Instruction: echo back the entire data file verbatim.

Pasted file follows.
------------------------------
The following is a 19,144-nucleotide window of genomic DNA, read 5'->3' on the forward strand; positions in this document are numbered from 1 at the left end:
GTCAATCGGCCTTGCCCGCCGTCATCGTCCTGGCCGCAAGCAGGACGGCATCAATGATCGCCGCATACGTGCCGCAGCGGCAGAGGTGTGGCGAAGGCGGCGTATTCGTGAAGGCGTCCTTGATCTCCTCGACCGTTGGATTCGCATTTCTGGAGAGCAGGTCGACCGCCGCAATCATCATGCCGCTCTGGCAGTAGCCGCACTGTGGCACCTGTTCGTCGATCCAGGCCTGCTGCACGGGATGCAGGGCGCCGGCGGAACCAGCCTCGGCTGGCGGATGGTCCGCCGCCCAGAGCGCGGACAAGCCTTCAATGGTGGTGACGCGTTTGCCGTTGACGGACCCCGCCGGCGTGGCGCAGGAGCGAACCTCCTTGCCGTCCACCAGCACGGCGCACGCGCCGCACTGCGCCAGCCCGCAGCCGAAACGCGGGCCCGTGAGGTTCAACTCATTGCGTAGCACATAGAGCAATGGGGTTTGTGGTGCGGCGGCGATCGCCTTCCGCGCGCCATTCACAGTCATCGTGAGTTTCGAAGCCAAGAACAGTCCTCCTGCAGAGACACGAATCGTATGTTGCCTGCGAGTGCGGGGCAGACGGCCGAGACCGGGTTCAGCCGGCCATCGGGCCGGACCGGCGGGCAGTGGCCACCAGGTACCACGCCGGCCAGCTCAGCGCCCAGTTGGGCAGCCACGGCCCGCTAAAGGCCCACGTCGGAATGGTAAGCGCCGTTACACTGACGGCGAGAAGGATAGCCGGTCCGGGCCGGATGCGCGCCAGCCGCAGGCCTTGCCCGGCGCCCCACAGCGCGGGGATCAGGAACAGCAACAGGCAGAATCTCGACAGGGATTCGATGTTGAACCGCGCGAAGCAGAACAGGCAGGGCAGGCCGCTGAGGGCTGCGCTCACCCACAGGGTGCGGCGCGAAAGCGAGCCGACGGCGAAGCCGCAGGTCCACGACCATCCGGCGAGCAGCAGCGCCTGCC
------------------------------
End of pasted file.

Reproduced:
The following is a 19,144-nucleotide window of genomic DNA, read 5'->3' on the forward strand; positions in this document are numbered from 1 at the left end:
GTCAATCGGCCTTGCCCGCCGTCATCGTCCTGGCCGCAAGCAGGACGGCATCAATGATCGCCGCATACGTGCCGCAGCGGCAGAGGTGTGGCGAAGGCGGCGTATTCGTGAAGGCGTCCTTGATCTCCTCGACCGTTGGATTCGCATTTCTGGAGAGCAGGTCGACCGCCGCAATCATCATGCCGCTCTGGCAGTAGCCGCACTGTGGCACCTGTTCGTCGATCCAGGCCTGCTGCACGGGATGCAGGGCGCCGGCGGAACCAGCCTCGGCTGGCGGATGGTCCGCCGCCCAGAGCGCGGACAAGCCTTCAATGGTGGTGACGCGTTTGCCGTTGACGGACCCCGCCGGCGTGGCGCAGGAGCGAACCTCCTTGCCGTCCACCAGCACGGCGCACGCGCCGCACTGCGCCAGCCCGCAGCCGAAACGCGGGCCCGTGAGGTTCAACTCATTGCGTAGCACATAGAGCAATGGGGTTTGTGGTGCGGCGGCGATCGCCTTCCGCGCGCCATTCACAGTCATCGTGAGTTTCGAAGCCAAGAACAGTCCTCCTGCAGAGACACGAATCGTATGTTGCCTGCGAGTGCGGGGCAGACGGCCGAGACCGGGTTCAGCCGGCCATCGGGCCGGACCGGCGGGCAGTGGCCACCAGGTACCACGCCGGCCAGCTCAGCGCCCAGTTGGGCAGCCACGGCCCGCTAAAGGCCCACGTCGGAATGGTAAGCGCCGTTACACTGACGGCGAGAAGGATAGCCGGTCCGGGCCGGATGCGCGCCAGCCGCAGGCCTTGCCCGGCGCCCCACAGCGCGGGGATCAGGAACAGCAACAGGCAGAATCTCGACAGGGATTCGATGTTGAACCGCGCGAAGCAGAACAGGCAGGGCAGGCCGCTGAGGGCTGCGCTCACCCACAGGGTGCGGCGCGAAAGCGAGCCGACGGCGAAGCCGCAGGTCCACGACCATCCGGCGAGCAGCAGCGCCTGCC